The fountain of character

A very useful contribution to the debate around character and values.  Many of the points resonate strongly with evidence emerging from our own work, and in particular around providing the space and opportunity for young people to critically engage with a wide range of values, to process these through experiential and meaningful learning and to filter, refine these to inform and shape their own character.  With regards the key question as to whether character can be taught, I find myself reminded of the phrase ‘character can not be taught, only caught’

If this is so then as is pointed out in this piece, the role of the educator is vital.  Whether they are consciously trying to impart character or not – they are.  This is why we have focus so much on ensuring educators are given the time and space to explore values  – their own, how they work, how they play out in schools and learning etc – for their own professional benefit ahead of pursuing poorly through through government mandates on values and character.  This is important stuff, but is in danger of going the way of other important stuff and being overly regimented into ill-conceived and poorly understood tick boxes.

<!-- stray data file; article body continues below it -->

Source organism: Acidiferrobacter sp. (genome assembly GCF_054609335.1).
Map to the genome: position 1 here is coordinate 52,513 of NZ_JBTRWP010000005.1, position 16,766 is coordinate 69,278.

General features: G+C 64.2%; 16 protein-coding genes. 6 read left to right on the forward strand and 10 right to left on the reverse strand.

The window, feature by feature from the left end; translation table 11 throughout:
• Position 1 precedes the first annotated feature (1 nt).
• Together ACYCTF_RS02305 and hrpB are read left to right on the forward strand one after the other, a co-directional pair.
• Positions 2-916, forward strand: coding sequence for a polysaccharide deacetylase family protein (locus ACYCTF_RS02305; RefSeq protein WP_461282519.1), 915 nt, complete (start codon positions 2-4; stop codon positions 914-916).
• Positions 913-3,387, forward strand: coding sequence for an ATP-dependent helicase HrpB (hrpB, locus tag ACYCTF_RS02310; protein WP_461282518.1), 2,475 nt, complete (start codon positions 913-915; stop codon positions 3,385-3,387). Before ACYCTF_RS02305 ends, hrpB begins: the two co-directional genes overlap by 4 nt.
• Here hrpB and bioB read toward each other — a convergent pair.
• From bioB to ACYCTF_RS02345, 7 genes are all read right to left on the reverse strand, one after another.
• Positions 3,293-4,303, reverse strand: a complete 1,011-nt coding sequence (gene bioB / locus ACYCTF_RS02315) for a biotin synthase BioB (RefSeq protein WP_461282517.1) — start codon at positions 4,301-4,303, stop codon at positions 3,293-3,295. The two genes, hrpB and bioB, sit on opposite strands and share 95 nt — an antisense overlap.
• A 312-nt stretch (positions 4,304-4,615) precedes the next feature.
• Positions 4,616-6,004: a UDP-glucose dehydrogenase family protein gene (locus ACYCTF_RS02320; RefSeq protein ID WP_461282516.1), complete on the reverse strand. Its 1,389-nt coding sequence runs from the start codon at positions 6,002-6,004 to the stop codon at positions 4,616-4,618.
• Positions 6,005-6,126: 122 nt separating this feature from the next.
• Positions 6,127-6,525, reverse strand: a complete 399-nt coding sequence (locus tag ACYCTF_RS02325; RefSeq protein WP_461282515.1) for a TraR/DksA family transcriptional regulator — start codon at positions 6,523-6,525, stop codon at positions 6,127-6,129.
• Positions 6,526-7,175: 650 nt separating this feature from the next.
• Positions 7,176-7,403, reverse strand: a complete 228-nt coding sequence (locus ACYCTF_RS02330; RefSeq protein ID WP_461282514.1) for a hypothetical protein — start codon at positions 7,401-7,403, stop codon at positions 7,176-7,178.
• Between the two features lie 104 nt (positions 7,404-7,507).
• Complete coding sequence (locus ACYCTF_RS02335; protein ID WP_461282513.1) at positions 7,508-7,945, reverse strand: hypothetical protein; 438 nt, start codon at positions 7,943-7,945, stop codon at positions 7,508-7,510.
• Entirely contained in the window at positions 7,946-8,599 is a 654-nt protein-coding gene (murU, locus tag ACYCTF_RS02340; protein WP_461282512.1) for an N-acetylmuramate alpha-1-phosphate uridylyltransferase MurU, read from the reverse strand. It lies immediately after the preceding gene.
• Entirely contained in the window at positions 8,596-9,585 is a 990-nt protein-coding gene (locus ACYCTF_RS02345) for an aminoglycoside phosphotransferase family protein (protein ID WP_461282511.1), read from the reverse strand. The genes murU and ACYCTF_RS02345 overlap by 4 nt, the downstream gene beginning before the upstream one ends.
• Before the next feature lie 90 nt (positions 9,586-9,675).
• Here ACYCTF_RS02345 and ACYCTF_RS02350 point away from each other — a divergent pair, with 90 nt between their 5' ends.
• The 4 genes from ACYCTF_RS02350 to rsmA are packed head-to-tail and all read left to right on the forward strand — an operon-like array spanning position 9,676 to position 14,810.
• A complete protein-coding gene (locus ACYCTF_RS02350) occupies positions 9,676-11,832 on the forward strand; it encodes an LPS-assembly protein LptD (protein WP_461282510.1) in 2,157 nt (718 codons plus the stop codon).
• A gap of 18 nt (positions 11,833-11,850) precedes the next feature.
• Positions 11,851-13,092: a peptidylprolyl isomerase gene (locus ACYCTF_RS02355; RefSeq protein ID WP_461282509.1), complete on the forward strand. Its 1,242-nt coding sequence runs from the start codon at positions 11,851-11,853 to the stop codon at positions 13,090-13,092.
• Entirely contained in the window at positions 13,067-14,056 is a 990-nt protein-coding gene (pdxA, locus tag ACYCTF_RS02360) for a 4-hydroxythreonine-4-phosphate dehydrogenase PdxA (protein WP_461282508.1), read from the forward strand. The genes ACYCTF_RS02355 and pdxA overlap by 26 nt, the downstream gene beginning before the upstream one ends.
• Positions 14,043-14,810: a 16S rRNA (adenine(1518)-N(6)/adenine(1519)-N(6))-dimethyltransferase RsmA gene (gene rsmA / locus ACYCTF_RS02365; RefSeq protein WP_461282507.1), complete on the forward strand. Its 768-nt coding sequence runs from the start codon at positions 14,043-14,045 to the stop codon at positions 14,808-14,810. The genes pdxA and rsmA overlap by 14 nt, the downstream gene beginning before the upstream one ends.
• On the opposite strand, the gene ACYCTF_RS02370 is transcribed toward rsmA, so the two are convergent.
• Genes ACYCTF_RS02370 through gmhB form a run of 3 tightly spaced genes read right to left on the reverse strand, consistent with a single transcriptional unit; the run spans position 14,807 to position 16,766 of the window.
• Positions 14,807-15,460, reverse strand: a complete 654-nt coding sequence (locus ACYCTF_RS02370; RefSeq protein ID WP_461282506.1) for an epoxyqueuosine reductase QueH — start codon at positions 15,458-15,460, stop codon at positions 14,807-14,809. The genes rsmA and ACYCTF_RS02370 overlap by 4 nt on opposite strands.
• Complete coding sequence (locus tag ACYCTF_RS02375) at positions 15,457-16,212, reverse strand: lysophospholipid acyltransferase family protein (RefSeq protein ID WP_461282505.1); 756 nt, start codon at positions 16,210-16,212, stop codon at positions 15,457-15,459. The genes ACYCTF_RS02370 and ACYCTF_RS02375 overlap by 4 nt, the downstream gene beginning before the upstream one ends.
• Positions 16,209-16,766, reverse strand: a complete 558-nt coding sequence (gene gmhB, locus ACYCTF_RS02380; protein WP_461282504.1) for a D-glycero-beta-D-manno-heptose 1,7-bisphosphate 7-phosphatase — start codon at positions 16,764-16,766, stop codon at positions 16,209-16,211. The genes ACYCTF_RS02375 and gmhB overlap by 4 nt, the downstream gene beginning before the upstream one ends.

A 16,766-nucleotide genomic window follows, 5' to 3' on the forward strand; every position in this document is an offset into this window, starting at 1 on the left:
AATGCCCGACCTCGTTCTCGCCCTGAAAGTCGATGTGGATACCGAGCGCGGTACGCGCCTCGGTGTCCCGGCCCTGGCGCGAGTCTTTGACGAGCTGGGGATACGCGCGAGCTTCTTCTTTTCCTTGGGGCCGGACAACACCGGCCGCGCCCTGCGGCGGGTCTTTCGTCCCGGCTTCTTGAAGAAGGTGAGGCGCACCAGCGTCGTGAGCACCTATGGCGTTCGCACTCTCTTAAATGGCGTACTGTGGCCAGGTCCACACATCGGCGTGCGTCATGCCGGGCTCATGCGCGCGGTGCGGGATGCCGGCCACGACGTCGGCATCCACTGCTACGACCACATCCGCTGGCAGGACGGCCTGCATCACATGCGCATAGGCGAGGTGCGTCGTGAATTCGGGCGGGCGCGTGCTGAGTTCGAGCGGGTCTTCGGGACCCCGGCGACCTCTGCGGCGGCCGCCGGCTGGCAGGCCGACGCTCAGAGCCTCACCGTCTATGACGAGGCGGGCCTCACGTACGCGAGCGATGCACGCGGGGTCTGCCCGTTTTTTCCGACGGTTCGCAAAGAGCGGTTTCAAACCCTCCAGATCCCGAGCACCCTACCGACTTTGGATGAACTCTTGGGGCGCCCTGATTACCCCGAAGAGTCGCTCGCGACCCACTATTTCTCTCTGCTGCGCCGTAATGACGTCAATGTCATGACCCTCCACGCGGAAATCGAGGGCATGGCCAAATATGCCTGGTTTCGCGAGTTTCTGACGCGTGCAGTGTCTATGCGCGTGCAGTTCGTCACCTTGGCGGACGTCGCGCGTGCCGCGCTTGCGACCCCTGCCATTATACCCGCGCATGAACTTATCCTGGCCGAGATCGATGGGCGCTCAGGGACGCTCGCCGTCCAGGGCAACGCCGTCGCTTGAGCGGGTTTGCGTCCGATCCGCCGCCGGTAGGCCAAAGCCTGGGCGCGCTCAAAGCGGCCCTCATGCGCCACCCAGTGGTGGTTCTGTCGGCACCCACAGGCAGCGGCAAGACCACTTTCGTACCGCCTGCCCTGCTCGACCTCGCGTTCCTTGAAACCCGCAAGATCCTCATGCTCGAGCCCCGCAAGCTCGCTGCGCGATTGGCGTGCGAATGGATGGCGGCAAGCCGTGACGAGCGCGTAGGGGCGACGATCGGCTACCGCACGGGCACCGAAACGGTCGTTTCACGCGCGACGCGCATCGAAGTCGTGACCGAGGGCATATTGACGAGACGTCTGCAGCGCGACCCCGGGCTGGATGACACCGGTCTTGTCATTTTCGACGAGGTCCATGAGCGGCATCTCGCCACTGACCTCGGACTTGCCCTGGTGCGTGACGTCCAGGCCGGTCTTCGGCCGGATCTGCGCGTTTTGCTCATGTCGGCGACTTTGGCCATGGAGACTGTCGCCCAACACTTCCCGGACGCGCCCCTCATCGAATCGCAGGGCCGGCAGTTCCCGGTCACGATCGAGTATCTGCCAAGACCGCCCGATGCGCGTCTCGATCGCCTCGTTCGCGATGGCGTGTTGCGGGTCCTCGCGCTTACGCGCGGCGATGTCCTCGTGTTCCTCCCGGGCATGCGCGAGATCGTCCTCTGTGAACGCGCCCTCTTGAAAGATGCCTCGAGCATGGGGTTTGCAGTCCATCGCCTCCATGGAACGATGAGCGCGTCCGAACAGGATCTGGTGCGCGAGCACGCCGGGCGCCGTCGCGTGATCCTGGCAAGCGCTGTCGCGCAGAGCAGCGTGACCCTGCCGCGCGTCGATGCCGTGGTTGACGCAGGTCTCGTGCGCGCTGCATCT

It is great to know others are asking important critical questions about this.

The fountain of character.

via The fountain of character.

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One thought on “The fountain of character

  1. Hugh Freer says:

    I’m an unwilling advocate for religion as the evidence shows that it can engender hate every bit as much as it can love and respect. However, where the story of Anthony Ray Hinton is concerned their can be little doubt that his admirable character is born of his religious beliefs. His refusal to condem those who wrongfully incarcerated him for so long and his desire to bring joy to the people around him is inspirational. His is truly a character to which we can all aspire!

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